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Archive for the ‘R.C. Sproul’ Category

Stack of books at the bookshop

Open Book is a podcast sponsored by Ligonier Ministries. Stephen Nichols interviewed R.C. Sproul in its first season and John MacArthur this season in their respective libraries about authors and books that have had great influence on them.

The podcast got me thinking: what authors have influenced me? The first standard I used  was simply the number of books written by particulars author in my library, excluding commentaries. Here are five of the authors who appear most in my personal library.

  1. John MacArthur. I have more books written by MacArthur in my library than any other author. I’ve learned much from him and admire his faithfulness to Scripture.
  2. R.C. Sproul. Sproul’s influence on me has been immeasurable. From the holiness and sovereignty of God to an unwavering commitment to the gospel, I owe a debt of gratitude to him. I miss him.
  3. Jerry Bridges. The Pursuit of Holiness was my introduction to Bridges, which began  commitment to read everything he writes. I’ve almost achieved it. Bridges is faithful to the Word, simple yet profound, and encouraging.
  4. Francis Schaeffer. I’m glad I read Schaeffer as a new Christian because he helped shape my worldview. Some of his concepts were a bit beyond me, but as I re-read him, they became clearer. Schaeffer’s thinking and warnings stand up well today.
  5. C.S. Lewis. Mere Christianity was the first of many Lewis books. He has an engaging style and gives you a lot to think about. He was a professor of classics, and many of his  works are just that.

I need to point out that by mentioning these books and authors, I’m not endorsing everything they wrote.

So, what’s in your library?

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“The words of a wise man are like goads, and masters of these collections are like well-driven nails; they are given by one Shepherd” (Ecclesiastes 12:11).

It’s been awhile, but here are some articles and ideas that were of interest of me and hope they will be to you, too.

If you’re of a certain age, you remember the iconic photo of the “Napalm Girl.” A young naked Vietnamese girl running down a road after being sprayed with napalm. Her name is Kim Phuc Phan Thi and she writes an article for Christianity Today about how those bombs led her to Christ. It’s a great story!

Jordan Standridge has written a response to a question a boy named Emanuele asked Pope Francis. He wanted to know if his father–an atheist–will be in heaven. From The Cripplegate, Standridge wrote “What Pope Francis Should Have Said to Emanuele.” It’s very good and has a clear presentation of the gospel.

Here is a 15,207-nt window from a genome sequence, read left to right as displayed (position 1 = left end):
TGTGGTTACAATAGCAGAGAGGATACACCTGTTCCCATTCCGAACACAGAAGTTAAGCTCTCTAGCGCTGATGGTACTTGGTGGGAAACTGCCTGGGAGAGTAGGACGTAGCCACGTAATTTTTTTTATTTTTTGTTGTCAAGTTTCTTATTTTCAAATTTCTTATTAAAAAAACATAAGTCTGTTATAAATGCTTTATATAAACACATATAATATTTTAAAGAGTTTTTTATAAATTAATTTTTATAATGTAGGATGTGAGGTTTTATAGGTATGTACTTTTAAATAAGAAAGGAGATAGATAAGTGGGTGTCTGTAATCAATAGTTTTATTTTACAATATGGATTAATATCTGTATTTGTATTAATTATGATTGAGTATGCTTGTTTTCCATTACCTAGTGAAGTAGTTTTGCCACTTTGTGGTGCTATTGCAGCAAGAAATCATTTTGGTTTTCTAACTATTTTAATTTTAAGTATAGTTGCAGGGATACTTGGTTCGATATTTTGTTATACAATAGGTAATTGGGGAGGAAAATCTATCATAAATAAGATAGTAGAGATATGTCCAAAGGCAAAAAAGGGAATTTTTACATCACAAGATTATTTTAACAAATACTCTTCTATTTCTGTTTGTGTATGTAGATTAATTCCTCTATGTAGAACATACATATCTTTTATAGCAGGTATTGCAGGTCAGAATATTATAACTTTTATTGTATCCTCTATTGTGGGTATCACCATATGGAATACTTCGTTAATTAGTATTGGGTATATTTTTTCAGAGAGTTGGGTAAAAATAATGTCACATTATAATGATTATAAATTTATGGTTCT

What is joy and can we regularly experience it as Christians? Ligonier Ministries has posted an article by R.C. Sproul that answers that question.

Andy Stanley, pastor of North Point Community Church in Atlanta, Georgia, thinks Christians should “unhinge” themselves from the Old Testament. Is he right? Gary Demar  doesn’t think so (I don’t either). Here’s Demar’s response. Stanley has been on the trajectory toward apostasy for some time now, and it’s sad to see.

Please remember to pray for Andrew Brunson, an American pastor who has been imprisoned by the Turkish government for nearly two years. Read about it here.

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Reading from Deuteronomy chapters 27 through 32, the words of R.C. Sproul were prominent in my thinking: “God plays for keeps.”

God takes His law and word very seriously. It reveals His character, nature, and will – indeed, it is a reflection of Him. In those chapters, those who obey God’s law are blessed, while those who disobey are cursed. The detail of this larger passage shows us that not only does God take His law and word seriously, He also takes our response to it seriously.

In other words, God plays for keeps. He’s serious about His children obeying (or, conversely, disobeying) His law and word. In fact, in 32:45-46, it says, When Moses had finished speaking all these words to all Israel, he said to them, “Take to your heart all the words with which I am warning you today, which you shall command your sons to observe carefully, even all the words of this law. For it is not an idle word for you; indeed it is your life. And by this word you will prolong your days in the land which you are about to cross the Jordan to possess.” (Emphasis added)

God’s Word and Law are not idle for us – they’re not meaningless or inconsequential; they are our life. Through His Word and Spirit, God saves us, sustains us, transforms us, and conforms us to the image of Christ. It really is our life, and there’s nothing idle about that!

God plays for keeps. Shouldn’t we be serious, too?